Investigative journalist, Anas Aremeyaw Anas has urged the public to interpret the controversies surrounding the late T.B. Joshua from a human rights abuse perspective rather than solely as a religious matter.
This statement follows the release of a BBC documentary that exposes alleged abuses within the Synagogue Church of All Nations (SCOAN), led by the late Prophet TB Joshua.
The documentary has ignited widespread discussions, revealing instances of sexual abuse, rape allegations, and manipulations of miracles within the SCOAN.
In an interview with Arise News, Anas emphasized that the primary focus should be on the documented cases of abuse rather than religious considerations.
He stated, “I think that the major takeaway from this documentary is the level of abuse we’ve all seen in the film. And I don’t want us to look at this with the lenses of religion; it is a pure human rights abuse story, which all of us as journalists have been covering. In situations where girls have been raped, sexually abused, and manipulations of miracles, it’s about time we say no to these things. We should stand firm and state it as it is to let people know what the real story is.”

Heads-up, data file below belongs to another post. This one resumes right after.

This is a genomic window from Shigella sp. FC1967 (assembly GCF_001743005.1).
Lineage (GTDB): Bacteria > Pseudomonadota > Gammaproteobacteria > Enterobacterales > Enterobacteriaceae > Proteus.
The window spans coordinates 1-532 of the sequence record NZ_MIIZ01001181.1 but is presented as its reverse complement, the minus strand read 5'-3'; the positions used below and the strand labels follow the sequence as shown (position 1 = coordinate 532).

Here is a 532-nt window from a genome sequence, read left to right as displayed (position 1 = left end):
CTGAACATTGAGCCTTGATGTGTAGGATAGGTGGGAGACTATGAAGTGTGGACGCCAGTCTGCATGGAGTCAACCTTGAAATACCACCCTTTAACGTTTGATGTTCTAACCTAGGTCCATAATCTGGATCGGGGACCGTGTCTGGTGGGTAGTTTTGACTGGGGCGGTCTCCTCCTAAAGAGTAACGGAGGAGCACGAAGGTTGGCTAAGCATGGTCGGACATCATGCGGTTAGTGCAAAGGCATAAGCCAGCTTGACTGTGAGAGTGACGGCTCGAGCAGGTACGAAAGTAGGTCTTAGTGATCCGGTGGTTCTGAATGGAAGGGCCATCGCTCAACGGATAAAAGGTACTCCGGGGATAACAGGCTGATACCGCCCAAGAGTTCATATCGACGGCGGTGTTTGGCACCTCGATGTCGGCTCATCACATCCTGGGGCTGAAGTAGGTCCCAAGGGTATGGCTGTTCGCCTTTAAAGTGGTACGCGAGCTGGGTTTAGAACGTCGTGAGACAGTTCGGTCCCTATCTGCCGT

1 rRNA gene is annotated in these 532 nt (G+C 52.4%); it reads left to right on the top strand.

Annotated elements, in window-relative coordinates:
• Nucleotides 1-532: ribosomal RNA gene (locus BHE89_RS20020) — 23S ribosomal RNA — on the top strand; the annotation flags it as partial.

Addressing concerns about the timing of the documentary’s release in the wake of TB Joshua’s passing, Anas argued that, the death of an individual does not absolve them of accountability for alleged wrongdoings.
Drawing parallels with historical figures like Hitler, he said the atrocities committed by individuals should be acknowledged and discussed, regardless of their demise.
“I don’t think this is an attack on the church. I have emphasized that we are not here to talk about religion; we are here to talk about human rights abuses. We have covered stories on human rights abuses, and this is not any different from the stories we do. I think that if there is something wrong, we should have the courage as journalists to be able to tell it as it is. The death of a person does not mean that the issue is dead. There are equally important and many poor people who have suffered as a result of these atrocities. We talk about Hitler today; he is dead, but we still discuss the atrocities and the human rights abuses he meted out to people,” he added.
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